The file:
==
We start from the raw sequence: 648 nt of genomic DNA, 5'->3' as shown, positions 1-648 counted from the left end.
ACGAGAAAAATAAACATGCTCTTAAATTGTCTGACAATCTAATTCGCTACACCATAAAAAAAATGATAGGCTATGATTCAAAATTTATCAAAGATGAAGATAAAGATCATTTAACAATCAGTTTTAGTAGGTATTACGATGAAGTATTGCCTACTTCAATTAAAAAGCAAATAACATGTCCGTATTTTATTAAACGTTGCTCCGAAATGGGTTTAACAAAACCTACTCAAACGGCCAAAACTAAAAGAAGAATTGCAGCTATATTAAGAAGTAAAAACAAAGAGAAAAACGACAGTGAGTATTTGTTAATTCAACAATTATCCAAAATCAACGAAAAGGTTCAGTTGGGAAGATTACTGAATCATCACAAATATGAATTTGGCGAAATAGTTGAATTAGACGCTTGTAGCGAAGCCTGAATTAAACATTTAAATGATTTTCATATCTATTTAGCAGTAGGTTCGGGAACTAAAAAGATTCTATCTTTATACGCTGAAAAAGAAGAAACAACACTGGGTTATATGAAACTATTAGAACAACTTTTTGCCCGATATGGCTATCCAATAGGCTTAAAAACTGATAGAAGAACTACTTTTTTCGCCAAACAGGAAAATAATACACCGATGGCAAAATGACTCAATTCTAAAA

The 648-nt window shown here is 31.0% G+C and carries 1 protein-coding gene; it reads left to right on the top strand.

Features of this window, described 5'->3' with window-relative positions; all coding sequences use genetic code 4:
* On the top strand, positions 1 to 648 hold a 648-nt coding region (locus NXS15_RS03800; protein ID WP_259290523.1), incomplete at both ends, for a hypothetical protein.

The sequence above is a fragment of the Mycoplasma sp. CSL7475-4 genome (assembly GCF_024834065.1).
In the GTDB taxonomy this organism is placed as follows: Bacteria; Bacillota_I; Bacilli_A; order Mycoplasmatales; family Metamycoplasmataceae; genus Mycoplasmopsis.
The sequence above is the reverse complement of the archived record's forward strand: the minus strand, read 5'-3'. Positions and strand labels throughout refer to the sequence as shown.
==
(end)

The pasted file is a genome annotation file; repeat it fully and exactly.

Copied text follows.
We start from the raw sequence: 648 nt of genomic DNA, 5'->3' as shown, positions 1-648 counted from the left end.
ACGAGAAAAATAAACATGCTCTTAAATTGTCTGACAATCTAATTCGCTACACCATAAAAAAAATGATAGGCTATGATTCAAAATTTATCAAAGATGAAGATAAAGATCATTTAACAATCAGTTTTAGTAGGTATTACGATGAAGTATTGCCTACTTCAATTAAAAAGCAAATAACATGTCCGTATTTTATTAAACGTTGCTCCGAAATGGGTTTAACAAAACCTACTCAAACGGCCAAAACTAAAAGAAGAATTGCAGCTATATTAAGAAGTAAAAACAAAGAGAAAAACGACAGTGAGTATTTGTTAATTCAACAATTATCCAAAATCAACGAAAAGGTTCAGTTGGGAAGATTACTGAATCATCACAAATATGAATTTGGCGAAATAGTTGAATTAGACGCTTGTAGCGAAGCCTGAATTAAACATTTAAATGATTTTCATATCTATTTAGCAGTAGGTTCGGGAACTAAAAAGATTCTATCTTTATACGCTGAAAAAGAAGAAACAACACTGGGTTATATGAAACTATTAGAACAACTTTTTGCCCGATATGGCTATCCAATAGGCTTAAAAACTGATAGAAGAACTACTTTTTTCGCCAAACAGGAAAATAATACACCGATGGCAAAATGACTCAATTCTAAAA

The 648-nt window shown here is 31.0% G+C and carries 1 protein-coding gene; it reads left to right on the top strand.

Features of this window, described 5'->3' with window-relative positions; all coding sequences use genetic code 4:
* On the top strand, positions 1 to 648 hold a 648-nt coding region (locus NXS15_RS03800; protein ID WP_259290523.1), incomplete at both ends, for a hypothetical protein.

The sequence above is a fragment of the Mycoplasma sp. CSL7475-4 genome (assembly GCF_024834065.1).
In the GTDB taxonomy this organism is placed as follows: Bacteria; Bacillota_I; Bacilli_A; order Mycoplasmatales; family Metamycoplasmataceae; genus Mycoplasmopsis.
The sequence above is the reverse complement of the archived record's forward strand: the minus strand, read 5'-3'. Positions and strand labels throughout refer to the sequence as shown.